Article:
Wednesday, June 16, 2010

The Legend of Zelda: Skyward Sword OR: Help Gaza!

Tonight has beset me with a range of complicated emotions. On the one hand, I watched footage from E3 on the new Zelda game, on the other I read further on the horrors of the suffering in Gaza.

I would like to get to the both of these topics tonight. Let's start with the lighter note, since it is more important to be left with the impression of Gaza on our minds.

The graphics in the new Legend of Zelda game entitled The Legend of Zelda: Skyward Sword are set to combine the realism from Twilight Princess with the cell-shaded graphics from The Wind Waker, thus resulting in a style resembling impressionist paintings.

It was shown that bombs can be thrown as well as rolled, by making the respective motions with the Wii Remote.

In the storyline Link is born and raised in a land called Sky Loft, a land floating in the clouds. It may sound unique for someone to live on a floating land, but Link finds it ordinary. A land beneath the clouds is discovered, and it is being overtaken by evil forces. Link then travels to this land to protect it from evil. During the course of the game, Link will repeatedly travel between Sky Loft and the land. The Skyward Sword is his driving force for traveling between these two different places. The mysterious figure shown at E3 2009 in the concept art alongside Link is the humanoid version of the Skyward Sword. At one point in the game, the Skyward Sword becomes the Master Sword, thus chronologically placing Skyward Sword near the beginning of the theoretical Zelda timeline.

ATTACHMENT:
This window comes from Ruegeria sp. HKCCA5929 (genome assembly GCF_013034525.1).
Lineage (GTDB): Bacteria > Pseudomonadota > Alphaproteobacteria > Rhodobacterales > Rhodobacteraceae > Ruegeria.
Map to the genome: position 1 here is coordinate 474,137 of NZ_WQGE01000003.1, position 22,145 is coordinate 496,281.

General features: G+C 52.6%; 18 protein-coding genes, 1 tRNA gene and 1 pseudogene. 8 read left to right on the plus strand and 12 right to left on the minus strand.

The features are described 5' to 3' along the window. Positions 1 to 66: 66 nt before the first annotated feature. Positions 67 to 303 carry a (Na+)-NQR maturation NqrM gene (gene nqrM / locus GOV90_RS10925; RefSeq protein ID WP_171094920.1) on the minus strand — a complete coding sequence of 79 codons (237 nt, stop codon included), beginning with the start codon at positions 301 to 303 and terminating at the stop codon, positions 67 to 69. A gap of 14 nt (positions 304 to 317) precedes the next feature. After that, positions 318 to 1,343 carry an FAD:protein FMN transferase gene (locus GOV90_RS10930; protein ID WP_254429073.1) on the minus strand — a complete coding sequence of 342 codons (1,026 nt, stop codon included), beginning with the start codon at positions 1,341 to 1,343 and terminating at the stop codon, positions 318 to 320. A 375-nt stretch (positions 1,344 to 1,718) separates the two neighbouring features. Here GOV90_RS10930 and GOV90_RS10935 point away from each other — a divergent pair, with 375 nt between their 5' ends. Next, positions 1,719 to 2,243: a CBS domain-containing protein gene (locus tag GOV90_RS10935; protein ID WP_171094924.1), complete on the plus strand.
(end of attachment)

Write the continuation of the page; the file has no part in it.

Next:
Now, to the other story, where there is no day saving hero, or ethereal force working toward righteousness.

M had a link on her profile that brought me back to much-need reality after basking in the glow of a fictional existence. The summary of the article said: This weekend 23-year-old American peace activist Rachel Corrie was crushed to death by a bulldozer as she tried to prevent the Israeli army destroying homes in the Gaza Strip. In a remarkable series of emails to her family, she explained why she was risking her life.

And it got me thinking of all the people working against her. Obama, the Nobel prize laureate; Sarah Palin, believing in Israel's indisputable right to a vicious empire. The list goes on and on.

Who will help people like Rachel Corrie? Who will stand with her?

It's hard to say and yet it shouldn't be. Through so much of the suffering I feel speechless. I'm not sure exactly how to express the grief it fills me with; grief from knowing no way to hold the guilty accountable, grief from realizing I might leave the world a worst place than I found it.


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